Adidas Shakes Up Management, Sidesteps Yeezy Gear Question
Adidas AG CEO Bjorn Gulden promised to push for profitable growth again in 2024 by turning the crisis-beset German sports brand into a more nimble company.
(Bloomberg) -- Adidas AG slashed its dividend and shook up its management as new Chief Executive Officer Bjorn Gulden tries to turn around the crisis-beset German sports brand.
Despite vowing to speed up decision-making, Gulden held off on the biggest question investors are asking of the German sportswear company: What will it do with $1.3 billion worth of unsold Yeezy gear?
With no immediate answer forthcoming and Adidas saying there’s only a 15% to 30% chance it’ll sell the remaining products from its now defunct partnership with the rapper known as Ye, the current year will be challenging.
To help make Adidas faster, Gulden said he’s personally replacing Brian Grevy, the head of global brands, who is leaving the company. The new CEO said Wednesday he still plans to return to profitable growth in 2024 by building brand awareness, reducing discounts and chipping away at excess stockpiles of sneakers and apparel.
If Adidas writes off the unsold Yeezy products — old versions of which continue to fetch high prices on sites like eBay — it would lower the company’s operating profit by €500 million ($527 million) and lead to Adidas’s first annual loss in more than 30 years.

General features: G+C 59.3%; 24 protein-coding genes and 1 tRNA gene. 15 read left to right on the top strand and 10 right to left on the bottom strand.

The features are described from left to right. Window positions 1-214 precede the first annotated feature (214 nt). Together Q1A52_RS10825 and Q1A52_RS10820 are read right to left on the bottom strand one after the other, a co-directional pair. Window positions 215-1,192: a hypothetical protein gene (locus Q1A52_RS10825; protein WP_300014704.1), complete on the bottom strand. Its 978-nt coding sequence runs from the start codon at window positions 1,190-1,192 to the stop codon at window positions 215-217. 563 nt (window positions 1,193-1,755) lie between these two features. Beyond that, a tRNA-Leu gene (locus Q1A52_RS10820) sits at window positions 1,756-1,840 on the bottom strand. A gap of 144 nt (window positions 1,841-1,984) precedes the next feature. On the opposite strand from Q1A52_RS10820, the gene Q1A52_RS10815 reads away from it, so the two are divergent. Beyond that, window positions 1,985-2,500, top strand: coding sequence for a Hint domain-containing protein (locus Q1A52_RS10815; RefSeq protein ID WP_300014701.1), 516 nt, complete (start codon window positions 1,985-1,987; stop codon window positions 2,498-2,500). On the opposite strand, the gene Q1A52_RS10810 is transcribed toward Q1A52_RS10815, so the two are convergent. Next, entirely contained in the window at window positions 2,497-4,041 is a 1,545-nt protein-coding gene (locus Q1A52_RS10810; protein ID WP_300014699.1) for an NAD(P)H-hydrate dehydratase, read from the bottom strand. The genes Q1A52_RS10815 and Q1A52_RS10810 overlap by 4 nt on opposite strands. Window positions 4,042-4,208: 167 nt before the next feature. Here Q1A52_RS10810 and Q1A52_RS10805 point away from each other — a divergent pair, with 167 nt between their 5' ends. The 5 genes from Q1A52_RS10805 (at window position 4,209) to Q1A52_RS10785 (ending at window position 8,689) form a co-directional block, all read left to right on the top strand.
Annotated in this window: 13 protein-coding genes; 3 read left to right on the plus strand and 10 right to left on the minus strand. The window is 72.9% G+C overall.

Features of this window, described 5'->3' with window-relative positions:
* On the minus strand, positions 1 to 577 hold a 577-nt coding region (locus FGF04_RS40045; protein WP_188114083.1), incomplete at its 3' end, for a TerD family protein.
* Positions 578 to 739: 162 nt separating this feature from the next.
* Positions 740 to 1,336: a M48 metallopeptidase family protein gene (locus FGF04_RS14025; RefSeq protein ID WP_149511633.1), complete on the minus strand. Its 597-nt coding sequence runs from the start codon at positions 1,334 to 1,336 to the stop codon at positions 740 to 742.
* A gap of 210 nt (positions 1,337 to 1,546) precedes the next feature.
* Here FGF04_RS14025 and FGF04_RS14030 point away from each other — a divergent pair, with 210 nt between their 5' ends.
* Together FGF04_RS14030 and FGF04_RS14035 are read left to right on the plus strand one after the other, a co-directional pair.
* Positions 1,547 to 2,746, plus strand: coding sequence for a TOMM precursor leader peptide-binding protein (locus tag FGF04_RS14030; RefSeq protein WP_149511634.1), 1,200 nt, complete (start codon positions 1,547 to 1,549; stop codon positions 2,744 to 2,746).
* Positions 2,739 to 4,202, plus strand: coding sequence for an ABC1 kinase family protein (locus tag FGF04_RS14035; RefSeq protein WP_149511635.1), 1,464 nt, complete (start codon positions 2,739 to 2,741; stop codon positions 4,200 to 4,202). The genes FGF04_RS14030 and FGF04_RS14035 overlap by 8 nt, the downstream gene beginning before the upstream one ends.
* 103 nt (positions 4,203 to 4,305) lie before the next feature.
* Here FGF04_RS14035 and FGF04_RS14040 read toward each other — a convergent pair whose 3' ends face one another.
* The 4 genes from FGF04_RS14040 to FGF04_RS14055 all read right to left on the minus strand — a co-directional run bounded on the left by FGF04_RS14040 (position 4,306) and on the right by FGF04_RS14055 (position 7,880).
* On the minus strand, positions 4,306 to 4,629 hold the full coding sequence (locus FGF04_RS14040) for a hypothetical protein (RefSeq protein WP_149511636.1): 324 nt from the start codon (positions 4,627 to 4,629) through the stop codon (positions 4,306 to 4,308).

Adidas’s entire stockpile of unsold sneakers and apparel had a value of about €6 billion as of the end of December, up 49% from the prior year. That situation had already been a problem even before Adidas in October cut ties with Ye, formerly known as Kanye West, after he unleashed a string of hateful and antisemitic rhetoric.
The stock fell as much as 2.4% in morning trading in Frankfurt.
Adidas has initiated arbitration proceedings against Ye claiming damages, the company said in the annual report. While Ye’s side has filed counterclaims, Adidas said it currently doesn’t expect that will lead to any cash outflow.
Among other management changes, Arthur Hoeld will become head of global sales in April, replacing Roland Auschel who is leaving after a 33-year career at Adidas.
Gulden is looking to pivot beyond the Yeezy fiasco and build brand heat again with a strategy that “balances global direction with local needs, that is fast and agile,” he said in the statement.
Catering products to local markets is becoming a particularly urgent problem in China, once Adidas’s growth engine. Sales in the Asia-Pacific region plunged 31% in 2022, in large part because Adidas failed to overcome the country’s widespread boycotts of western brands.
Adidas proposed slashing the annual dividend by 79% to 70 cents.
(Updates with chance of selling Yeezy gear in third paragraph)
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